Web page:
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Friday, February 23, 2024

Rob Perez’s Journey from Ticketing Entrepreneur to NBA Personality

Rob Perez - World Wide Wob

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Rob Perez wasn’t always World Wide Wob as he is known for today. Perez, who graduated from the University of North Carolina, got his start in the NBA selling tickets in the middle of the recession in 2009. An avid fan, he was just looking for any way to be involved with the league.

Finding success, Perez then eventually went from the team side to the broker side where he and a business partner started what he calls the “Groupon for sports tickets.” After selling that to a larger company, Perez found himself back working a 9-5 job with time to watch NBA games again and get back to doing what he was most passionate about, talking about the league.

Five years and few depressed Pizza Rolls later, Perez has become one of the most visible personalities on Twitter when it comes to the NBA. From working at Outback Steakhouse at 25 to help fund his ticketing startup to working for Fox Sports, Cycle, and now The Action Network, Perez has built a passionate following by investing in himself and trying to be great at one thing.

His story is one of dedication, a deft understanding of how to create content that people will care about, and the ability to risk it all to get it all.

Edited highlights appear below:

On How It All Began (6:14)

“The backstory on me was that I went to the University of North Carolina and got a degree in journalism like everybody else. I didn’t even use it coming out of college. I was working for a team just like the two of you, but it was on the season ticket sales side. When I graduated in 2009, there was not a job to be had. It was like the biggest part of the recession.”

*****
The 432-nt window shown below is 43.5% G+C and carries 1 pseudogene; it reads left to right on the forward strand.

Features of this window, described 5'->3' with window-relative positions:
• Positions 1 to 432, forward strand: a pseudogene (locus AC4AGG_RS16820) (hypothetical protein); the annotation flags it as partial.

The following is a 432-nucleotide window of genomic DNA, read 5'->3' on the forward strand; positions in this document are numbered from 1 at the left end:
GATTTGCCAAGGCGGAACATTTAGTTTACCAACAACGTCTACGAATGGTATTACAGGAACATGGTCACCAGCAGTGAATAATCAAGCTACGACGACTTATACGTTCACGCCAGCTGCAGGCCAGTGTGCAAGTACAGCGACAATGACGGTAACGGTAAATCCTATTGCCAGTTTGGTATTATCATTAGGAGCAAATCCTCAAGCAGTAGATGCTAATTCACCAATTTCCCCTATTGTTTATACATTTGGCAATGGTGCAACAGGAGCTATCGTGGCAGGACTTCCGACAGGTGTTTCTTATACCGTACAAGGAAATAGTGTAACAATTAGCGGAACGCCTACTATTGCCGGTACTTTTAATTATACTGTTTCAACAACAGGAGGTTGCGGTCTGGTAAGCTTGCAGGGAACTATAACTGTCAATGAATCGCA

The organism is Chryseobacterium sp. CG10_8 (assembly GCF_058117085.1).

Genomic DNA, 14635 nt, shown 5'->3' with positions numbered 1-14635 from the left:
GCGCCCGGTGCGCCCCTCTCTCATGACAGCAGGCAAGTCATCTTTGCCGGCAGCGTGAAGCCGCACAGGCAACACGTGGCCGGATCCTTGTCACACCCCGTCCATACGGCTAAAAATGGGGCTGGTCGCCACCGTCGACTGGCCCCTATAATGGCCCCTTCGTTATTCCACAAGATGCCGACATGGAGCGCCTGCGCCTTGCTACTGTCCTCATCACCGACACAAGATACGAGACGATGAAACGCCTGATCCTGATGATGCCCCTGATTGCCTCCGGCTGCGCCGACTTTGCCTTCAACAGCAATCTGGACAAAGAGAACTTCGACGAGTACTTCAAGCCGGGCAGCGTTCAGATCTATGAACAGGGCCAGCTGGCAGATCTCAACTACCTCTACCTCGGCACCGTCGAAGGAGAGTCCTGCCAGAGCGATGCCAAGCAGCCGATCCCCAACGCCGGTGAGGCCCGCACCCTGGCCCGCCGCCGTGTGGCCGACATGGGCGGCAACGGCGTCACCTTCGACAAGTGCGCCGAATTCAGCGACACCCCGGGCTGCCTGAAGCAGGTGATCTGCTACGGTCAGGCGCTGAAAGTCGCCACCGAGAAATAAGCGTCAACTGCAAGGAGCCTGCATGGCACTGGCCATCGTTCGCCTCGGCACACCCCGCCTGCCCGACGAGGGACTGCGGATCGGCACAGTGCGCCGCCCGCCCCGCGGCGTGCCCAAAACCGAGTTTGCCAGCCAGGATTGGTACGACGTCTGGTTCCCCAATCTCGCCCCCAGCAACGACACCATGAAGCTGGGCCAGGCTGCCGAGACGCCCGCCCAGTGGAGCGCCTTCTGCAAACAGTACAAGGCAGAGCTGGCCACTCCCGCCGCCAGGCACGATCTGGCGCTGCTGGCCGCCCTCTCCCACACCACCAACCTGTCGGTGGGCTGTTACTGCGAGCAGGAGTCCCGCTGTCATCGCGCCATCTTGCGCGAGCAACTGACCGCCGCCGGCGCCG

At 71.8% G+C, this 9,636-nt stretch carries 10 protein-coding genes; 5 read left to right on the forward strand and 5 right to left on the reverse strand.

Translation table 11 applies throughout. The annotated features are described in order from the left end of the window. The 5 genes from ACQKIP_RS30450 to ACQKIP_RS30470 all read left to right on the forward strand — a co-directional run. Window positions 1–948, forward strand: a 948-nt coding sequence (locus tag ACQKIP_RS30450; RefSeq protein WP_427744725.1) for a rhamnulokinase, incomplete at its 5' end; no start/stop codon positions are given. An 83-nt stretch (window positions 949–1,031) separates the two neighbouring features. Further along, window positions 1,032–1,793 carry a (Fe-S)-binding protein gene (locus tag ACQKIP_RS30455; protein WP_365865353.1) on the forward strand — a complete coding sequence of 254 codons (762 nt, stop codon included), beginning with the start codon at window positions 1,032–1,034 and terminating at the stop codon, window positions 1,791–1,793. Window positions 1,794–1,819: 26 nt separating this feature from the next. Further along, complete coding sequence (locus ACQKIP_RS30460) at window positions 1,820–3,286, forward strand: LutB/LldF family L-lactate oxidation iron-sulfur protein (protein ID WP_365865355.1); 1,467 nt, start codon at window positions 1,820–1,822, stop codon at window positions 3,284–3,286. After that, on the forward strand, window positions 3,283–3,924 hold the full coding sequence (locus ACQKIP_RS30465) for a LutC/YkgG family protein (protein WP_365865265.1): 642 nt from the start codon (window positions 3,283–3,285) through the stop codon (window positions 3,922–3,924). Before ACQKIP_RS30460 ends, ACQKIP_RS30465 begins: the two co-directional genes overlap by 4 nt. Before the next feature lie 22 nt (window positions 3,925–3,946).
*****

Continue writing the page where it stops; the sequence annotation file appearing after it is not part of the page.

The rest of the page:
“So, the only jobs that were really hiring were sales jobs. So I knew I wanted to work in the NBA, just being a passionate fan at all. So I took a very entry level job and did well at it. I quickly moved up the corporate ladder and quickly realized how much money brokers were making on the other side, so I moved to the broker side for a couple of years after that, ended up starting my own brokerage slash ticketing website that was like the Groupon for sports tickets.”

“We ended up selling that to a bigger company. The reason why I’m telling this story is because once I got to the bigger company, it was back to the nine to five where I had the ability to live a life again. I was watching the NBA as always, but this kind of gave me an opportunity to, get back to the what I’m passionate about, which was talking about the league.”

On the Growth to Where He is Now (12:54)

“There was no Ken Bone or Walmart yodeling kid type of overnight virality. I never really had that moment. It was just a slow drip of basketball content that got me to this point. Maybe that’s why everyone is still kind of hanging around because they feel like they’re part of the story at some point.”

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On Police Chases and His Personal Social Media Strategy (16:14)

“The big picture of it all was my strategy towards social media and content in general. I wanted to be really good at something, one specific thing first. For me, when I was just getting going I was talking about NBA gambling and stuff like future bets. I wanted to be known as that guy first and then I moved into play-by-play commentary. Then I moved into whatever the hell it is I’m talking about now.”

LISTEN MORE: Zach Harper on the NBA, Soup, and Finding His Professional Way

“I continued to go base to base here and just say ‘I want to be the best at this’ before I add to my arsenal of whatever my content battle station is. I know that sounds corny and cheesy, but it’s true. So police chasing just became the next thing that I wanted to own on the internet.”

On His Advice for Others (34:10)

“My recommendation is, whether it’s fair or not, is I don’t think you’re going to succeed in this industry unless you make it your lifestyle. You have to be 24/seven about it because there’s gonna be people like myself that don’t leave the apartment for five days. Like that’s just the truth of it. When I was getting going, I was working at an Outback Steakhouse at the age of 25 trying to pay my bills to watch NBA and start a ticketing website.”

“You have to be willing to invest in yourself. You have to be willing to not take a paycheck and commit to getting your voice and your content out there as much as possible. For a long time, there’s not going to be a cash influx. That’s just the way the industry is right now. Maybe that will change down the road, but you have to really be willing to risk it all to get it all.”

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